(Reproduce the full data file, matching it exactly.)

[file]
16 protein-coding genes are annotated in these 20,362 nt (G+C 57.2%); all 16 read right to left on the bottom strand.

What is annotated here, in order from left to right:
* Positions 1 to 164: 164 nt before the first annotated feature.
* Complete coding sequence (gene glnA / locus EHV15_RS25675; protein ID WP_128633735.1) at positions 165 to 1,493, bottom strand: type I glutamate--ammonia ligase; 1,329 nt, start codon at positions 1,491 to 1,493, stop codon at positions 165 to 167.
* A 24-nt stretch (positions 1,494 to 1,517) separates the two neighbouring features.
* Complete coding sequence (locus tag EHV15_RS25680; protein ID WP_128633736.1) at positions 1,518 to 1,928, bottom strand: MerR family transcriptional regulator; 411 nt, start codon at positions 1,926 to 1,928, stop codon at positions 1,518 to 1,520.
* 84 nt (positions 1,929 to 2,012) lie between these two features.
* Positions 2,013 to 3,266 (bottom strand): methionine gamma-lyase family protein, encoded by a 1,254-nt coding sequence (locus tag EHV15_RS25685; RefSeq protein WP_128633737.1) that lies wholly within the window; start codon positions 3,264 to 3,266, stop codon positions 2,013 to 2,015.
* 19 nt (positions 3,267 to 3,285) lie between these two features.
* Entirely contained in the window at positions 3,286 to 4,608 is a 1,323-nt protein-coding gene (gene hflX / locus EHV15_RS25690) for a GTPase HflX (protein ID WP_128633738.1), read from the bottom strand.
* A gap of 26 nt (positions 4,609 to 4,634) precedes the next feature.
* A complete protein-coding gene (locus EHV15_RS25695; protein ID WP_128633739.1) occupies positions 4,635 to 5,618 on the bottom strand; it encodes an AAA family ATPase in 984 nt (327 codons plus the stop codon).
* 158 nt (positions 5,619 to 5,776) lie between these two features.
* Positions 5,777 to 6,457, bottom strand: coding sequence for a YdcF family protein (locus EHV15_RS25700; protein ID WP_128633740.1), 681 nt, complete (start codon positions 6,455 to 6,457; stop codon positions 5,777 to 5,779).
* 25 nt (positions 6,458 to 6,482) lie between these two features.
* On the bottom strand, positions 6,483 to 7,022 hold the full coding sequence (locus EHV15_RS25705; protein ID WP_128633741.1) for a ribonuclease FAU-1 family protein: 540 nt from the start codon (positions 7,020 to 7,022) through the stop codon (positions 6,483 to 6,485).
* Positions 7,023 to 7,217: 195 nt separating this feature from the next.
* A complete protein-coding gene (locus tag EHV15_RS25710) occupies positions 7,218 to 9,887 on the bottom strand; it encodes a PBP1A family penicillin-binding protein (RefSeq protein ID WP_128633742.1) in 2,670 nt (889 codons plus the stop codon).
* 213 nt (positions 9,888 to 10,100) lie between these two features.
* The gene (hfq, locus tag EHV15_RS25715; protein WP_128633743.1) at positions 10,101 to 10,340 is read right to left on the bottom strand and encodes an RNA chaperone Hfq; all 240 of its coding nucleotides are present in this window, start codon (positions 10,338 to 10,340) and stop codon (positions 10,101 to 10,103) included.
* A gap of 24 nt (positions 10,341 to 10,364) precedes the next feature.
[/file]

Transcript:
16 protein-coding genes are annotated in these 20,362 nt (G+C 57.2%); all 16 read right to left on the bottom strand.

What is annotated here, in order from left to right:
* Positions 1 to 164: 164 nt before the first annotated feature.
* Complete coding sequence (gene glnA / locus EHV15_RS25675; protein ID WP_128633735.1) at positions 165 to 1,493, bottom strand: type I glutamate--ammonia ligase; 1,329 nt, start codon at positions 1,491 to 1,493, stop codon at positions 165 to 167.
* A 24-nt stretch (positions 1,494 to 1,517) separates the two neighbouring features.
* Complete coding sequence (locus tag EHV15_RS25680; protein ID WP_128633736.1) at positions 1,518 to 1,928, bottom strand: MerR family transcriptional regulator; 411 nt, start codon at positions 1,926 to 1,928, stop codon at positions 1,518 to 1,520.
* 84 nt (positions 1,929 to 2,012) lie between these two features.
* Positions 2,013 to 3,266 (bottom strand): methionine gamma-lyase family protein, encoded by a 1,254-nt coding sequence (locus tag EHV15_RS25685; RefSeq protein WP_128633737.1) that lies wholly within the window; start codon positions 3,264 to 3,266, stop codon positions 2,013 to 2,015.
* 19 nt (positions 3,267 to 3,285) lie between these two features.
* Entirely contained in the window at positions 3,286 to 4,608 is a 1,323-nt protein-coding gene (gene hflX / locus EHV15_RS25690) for a GTPase HflX (protein ID WP_128633738.1), read from the bottom strand.
* A gap of 26 nt (positions 4,609 to 4,634) precedes the next feature.
* A complete protein-coding gene (locus EHV15_RS25695; protein ID WP_128633739.1) occupies positions 4,635 to 5,618 on the bottom strand; it encodes an AAA family ATPase in 984 nt (327 codons plus the stop codon).
* 158 nt (positions 5,619 to 5,776) lie between these two features.
* Positions 5,777 to 6,457, bottom strand: coding sequence for a YdcF family protein (locus EHV15_RS25700; protein ID WP_128633740.1), 681 nt, complete (start codon positions 6,455 to 6,457; stop codon positions 5,777 to 5,779).
* 25 nt (positions 6,458 to 6,482) lie between these two features.
* On the bottom strand, positions 6,483 to 7,022 hold the full coding sequence (locus EHV15_RS25705; protein ID WP_128633741.1) for a ribonuclease FAU-1 family protein: 540 nt from the start codon (positions 7,020 to 7,022) through the stop codon (positions 6,483 to 6,485).
* Positions 7,023 to 7,217: 195 nt separating this feature from the next.
* A complete protein-coding gene (locus tag EHV15_RS25710) occupies positions 7,218 to 9,887 on the bottom strand; it encodes a PBP1A family penicillin-binding protein (RefSeq protein ID WP_128633742.1) in 2,670 nt (889 codons plus the stop codon).
* 213 nt (positions 9,888 to 10,100) lie between these two features.
* The gene (hfq, locus tag EHV15_RS25715; protein WP_128633743.1) at positions 10,101 to 10,340 is read right to left on the bottom strand and encodes an RNA chaperone Hfq; all 240 of its coding nucleotides are present in this window, start codon (positions 10,338 to 10,340) and stop codon (positions 10,101 to 10,103) included.
* A gap of 24 nt (positions 10,341 to 10,364) precedes the next feature.